Today, Dubai is known primarily as a gleaming metropolis of glass-and-steel skyscrapers, with an ever-changing skyline and a forward-looking attitude. However, if you know where to look, you can see past the glitz to find the elusive roots of this very modern city in the area around Dubai Creek. This tour with a driver and guide will help you glimpse the rapidly disappearing remnants of the city’s beginnings as an 18th-century fishing village.
It’s also a chance to learn more about the history and culture of the Emirati people. In the Al Fahidi Historic District, where the houses are topped with tall towers called barajeel, your guide will explain how clever engineers used these structures to keep buildings cool in the days before air conditioning. This is also where you’ll find traditional souqs and bazaars that manage to thrive despite existing in the shadow of the city’s palatial malls.
In the afternoon, your guide will pick you up at the hotel and you and other participants will drive into the heart of the city’s historic areas. On the way, you’ll pass the imposing Zabeel Palace, where the ruling family lives, as well as the graceful minarets of Jumeirah Mosque.
Working your way backwards in time, you’ll begin your walking tour in the Al Seef Marina, a relatively new area along the creek that’s lined with fashionable cafés. Then head into the Al Fahidi Historic District, where the narrow streets twist between tall buildings that provide cooling shade as you wander through.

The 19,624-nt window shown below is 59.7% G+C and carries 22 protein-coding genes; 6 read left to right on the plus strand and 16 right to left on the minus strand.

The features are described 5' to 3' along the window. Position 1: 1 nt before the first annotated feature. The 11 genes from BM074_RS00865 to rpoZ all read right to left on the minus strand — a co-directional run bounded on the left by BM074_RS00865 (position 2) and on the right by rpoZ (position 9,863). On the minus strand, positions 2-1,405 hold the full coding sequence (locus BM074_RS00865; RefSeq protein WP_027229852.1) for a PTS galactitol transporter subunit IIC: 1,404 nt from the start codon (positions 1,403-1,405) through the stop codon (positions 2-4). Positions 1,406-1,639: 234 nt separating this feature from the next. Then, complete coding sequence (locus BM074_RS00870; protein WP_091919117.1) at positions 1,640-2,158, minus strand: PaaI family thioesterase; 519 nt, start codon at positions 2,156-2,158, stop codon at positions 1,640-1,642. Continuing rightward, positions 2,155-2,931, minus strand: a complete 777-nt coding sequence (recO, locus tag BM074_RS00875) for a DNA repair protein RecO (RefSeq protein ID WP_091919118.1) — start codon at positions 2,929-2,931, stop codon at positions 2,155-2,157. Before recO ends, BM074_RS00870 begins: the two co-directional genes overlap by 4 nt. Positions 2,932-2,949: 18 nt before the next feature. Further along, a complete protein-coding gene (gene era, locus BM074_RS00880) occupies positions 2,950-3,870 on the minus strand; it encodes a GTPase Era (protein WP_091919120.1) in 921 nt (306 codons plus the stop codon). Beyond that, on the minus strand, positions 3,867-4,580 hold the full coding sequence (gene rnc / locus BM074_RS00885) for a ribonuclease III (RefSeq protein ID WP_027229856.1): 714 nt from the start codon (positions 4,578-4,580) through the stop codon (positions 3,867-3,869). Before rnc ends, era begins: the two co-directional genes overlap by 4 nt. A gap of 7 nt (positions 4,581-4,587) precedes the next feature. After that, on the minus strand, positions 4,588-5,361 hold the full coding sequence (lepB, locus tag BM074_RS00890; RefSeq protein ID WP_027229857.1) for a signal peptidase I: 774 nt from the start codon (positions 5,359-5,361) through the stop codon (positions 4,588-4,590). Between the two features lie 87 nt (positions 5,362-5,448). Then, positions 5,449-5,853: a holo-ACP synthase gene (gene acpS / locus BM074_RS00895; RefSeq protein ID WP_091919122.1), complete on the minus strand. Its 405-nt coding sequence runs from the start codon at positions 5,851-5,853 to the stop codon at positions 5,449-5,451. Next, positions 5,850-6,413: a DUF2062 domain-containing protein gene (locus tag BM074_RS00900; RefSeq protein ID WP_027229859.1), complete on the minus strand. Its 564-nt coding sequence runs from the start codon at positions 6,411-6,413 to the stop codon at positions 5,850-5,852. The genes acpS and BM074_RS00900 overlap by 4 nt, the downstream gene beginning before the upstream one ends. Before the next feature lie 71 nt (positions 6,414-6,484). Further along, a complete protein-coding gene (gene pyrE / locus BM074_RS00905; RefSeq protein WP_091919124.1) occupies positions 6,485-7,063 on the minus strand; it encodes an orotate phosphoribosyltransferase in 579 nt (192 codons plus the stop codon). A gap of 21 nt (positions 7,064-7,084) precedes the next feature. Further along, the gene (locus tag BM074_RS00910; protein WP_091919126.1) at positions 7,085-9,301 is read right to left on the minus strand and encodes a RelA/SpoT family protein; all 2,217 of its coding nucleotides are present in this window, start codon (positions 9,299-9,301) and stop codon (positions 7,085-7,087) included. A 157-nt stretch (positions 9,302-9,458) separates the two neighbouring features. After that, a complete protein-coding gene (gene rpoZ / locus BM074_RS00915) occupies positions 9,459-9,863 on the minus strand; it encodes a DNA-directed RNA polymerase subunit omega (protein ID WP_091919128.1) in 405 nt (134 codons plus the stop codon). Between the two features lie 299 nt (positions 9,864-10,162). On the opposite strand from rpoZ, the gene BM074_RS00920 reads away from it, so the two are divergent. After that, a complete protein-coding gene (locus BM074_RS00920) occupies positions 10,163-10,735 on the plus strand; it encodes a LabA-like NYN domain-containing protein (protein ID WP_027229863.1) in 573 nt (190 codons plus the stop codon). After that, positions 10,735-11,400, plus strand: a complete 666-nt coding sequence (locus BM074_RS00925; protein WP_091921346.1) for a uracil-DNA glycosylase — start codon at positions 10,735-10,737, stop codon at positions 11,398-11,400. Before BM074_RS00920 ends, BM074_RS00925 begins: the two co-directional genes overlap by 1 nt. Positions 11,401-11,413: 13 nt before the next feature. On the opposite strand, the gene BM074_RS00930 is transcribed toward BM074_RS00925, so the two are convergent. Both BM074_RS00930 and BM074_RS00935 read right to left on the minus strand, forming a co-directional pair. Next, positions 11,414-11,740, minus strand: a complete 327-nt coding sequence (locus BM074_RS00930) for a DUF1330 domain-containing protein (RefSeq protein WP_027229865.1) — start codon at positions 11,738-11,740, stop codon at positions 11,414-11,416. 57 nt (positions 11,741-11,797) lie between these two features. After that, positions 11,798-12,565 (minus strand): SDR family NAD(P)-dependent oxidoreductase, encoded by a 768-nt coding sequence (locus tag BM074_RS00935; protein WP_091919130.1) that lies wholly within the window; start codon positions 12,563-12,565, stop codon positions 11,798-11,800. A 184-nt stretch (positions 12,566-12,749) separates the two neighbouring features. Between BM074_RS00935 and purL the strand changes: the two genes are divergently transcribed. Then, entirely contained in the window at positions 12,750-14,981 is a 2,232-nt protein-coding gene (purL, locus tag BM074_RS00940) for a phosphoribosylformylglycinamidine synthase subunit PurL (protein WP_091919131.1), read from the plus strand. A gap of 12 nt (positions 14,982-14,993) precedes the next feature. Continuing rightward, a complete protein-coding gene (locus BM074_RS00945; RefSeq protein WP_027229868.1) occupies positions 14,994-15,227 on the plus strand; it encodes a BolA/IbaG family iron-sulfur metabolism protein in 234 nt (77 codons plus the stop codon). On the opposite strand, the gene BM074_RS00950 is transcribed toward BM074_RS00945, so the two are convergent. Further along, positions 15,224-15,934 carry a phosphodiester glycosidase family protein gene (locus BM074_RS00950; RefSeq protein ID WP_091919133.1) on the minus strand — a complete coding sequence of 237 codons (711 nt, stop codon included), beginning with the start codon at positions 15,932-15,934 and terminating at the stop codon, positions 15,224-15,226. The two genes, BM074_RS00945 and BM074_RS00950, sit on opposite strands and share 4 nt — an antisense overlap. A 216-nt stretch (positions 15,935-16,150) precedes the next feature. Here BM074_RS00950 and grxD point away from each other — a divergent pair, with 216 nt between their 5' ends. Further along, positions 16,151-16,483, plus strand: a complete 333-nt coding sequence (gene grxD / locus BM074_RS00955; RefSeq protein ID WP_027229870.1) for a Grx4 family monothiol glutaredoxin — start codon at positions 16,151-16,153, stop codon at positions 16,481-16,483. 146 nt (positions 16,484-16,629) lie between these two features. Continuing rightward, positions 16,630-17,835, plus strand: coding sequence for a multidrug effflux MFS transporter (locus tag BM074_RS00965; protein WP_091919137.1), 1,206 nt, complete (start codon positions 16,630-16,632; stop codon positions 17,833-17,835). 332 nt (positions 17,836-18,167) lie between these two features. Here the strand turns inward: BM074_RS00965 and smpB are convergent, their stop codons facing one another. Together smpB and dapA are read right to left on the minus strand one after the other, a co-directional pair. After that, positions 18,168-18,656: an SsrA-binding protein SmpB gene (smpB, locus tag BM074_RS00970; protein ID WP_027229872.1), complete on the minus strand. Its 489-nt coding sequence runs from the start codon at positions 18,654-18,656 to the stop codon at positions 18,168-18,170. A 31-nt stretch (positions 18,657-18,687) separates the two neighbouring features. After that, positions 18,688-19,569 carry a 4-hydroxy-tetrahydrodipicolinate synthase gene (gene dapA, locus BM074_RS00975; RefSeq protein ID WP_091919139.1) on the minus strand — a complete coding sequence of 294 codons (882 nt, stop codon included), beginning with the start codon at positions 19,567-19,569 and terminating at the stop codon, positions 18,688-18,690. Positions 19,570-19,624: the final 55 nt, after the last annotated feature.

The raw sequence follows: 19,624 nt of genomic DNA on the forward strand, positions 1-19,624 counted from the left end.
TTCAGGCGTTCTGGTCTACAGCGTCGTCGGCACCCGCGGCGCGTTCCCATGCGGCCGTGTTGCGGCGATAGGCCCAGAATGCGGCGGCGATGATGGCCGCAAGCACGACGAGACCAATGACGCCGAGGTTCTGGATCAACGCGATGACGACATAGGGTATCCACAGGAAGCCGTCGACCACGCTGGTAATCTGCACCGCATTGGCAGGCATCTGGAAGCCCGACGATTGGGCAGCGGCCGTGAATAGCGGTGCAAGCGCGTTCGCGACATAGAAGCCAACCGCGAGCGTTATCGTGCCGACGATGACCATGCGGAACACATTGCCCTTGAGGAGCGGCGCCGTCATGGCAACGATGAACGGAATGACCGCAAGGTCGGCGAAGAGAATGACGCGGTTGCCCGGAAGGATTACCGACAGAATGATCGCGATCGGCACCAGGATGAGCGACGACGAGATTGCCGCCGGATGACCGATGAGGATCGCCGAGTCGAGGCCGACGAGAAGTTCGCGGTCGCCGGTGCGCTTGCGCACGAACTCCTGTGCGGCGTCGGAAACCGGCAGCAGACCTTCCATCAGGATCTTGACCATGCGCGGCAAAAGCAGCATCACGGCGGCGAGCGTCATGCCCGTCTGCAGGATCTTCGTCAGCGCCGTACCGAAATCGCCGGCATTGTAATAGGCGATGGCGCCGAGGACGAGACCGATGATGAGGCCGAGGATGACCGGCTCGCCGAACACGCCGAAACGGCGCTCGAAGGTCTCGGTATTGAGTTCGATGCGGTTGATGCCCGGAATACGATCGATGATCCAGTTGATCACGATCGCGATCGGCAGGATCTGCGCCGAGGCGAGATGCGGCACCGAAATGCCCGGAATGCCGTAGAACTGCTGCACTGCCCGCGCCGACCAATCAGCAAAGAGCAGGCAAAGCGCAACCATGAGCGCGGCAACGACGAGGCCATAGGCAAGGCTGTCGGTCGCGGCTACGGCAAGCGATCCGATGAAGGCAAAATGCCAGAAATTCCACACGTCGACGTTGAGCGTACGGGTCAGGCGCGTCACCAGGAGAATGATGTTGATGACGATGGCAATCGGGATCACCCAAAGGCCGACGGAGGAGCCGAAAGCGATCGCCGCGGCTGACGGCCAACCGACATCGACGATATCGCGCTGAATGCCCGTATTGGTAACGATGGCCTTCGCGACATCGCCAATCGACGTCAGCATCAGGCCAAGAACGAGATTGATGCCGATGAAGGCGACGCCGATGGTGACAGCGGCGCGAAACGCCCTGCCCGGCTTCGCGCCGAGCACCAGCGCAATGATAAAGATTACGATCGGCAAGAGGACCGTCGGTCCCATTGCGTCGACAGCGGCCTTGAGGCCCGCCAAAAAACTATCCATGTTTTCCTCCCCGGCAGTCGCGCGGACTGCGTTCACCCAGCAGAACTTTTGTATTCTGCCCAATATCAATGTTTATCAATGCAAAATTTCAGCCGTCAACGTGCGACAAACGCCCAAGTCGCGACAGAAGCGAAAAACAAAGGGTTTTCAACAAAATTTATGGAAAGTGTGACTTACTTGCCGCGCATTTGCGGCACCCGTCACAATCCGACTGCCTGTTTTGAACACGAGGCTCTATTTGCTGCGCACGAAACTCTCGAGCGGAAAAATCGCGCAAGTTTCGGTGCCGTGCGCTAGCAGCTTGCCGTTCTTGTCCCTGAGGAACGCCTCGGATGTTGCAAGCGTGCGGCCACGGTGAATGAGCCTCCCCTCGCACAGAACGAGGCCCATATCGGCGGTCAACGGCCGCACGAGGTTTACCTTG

Many of these buildings, which have been converted into galleries and small museums, still retain the traditional cooling towers. You’ll also learn more about other desert-living innovations, like the pierced lattice work on upper-story windows that lets through light and air, while still keeping the rooms cool.
Then, spend some time exploring Meena Bazaar, considered the oldest shopping district in Dubai. The bazaar is packed tightly with shops selling a bewildering variety of wares, from traditional textiles to handicrafts.
You’ll also be able to visit the textile souq, filled with shawls, scarves, embroidered cushions, traditional tunics, diaphanous dresses and sequin-spangled slippers. From there, take an abra (water taxi) across the creek, where you’ll have time to linger in the glittering gold souq and the fragrant spice souq before returning to your hotel.
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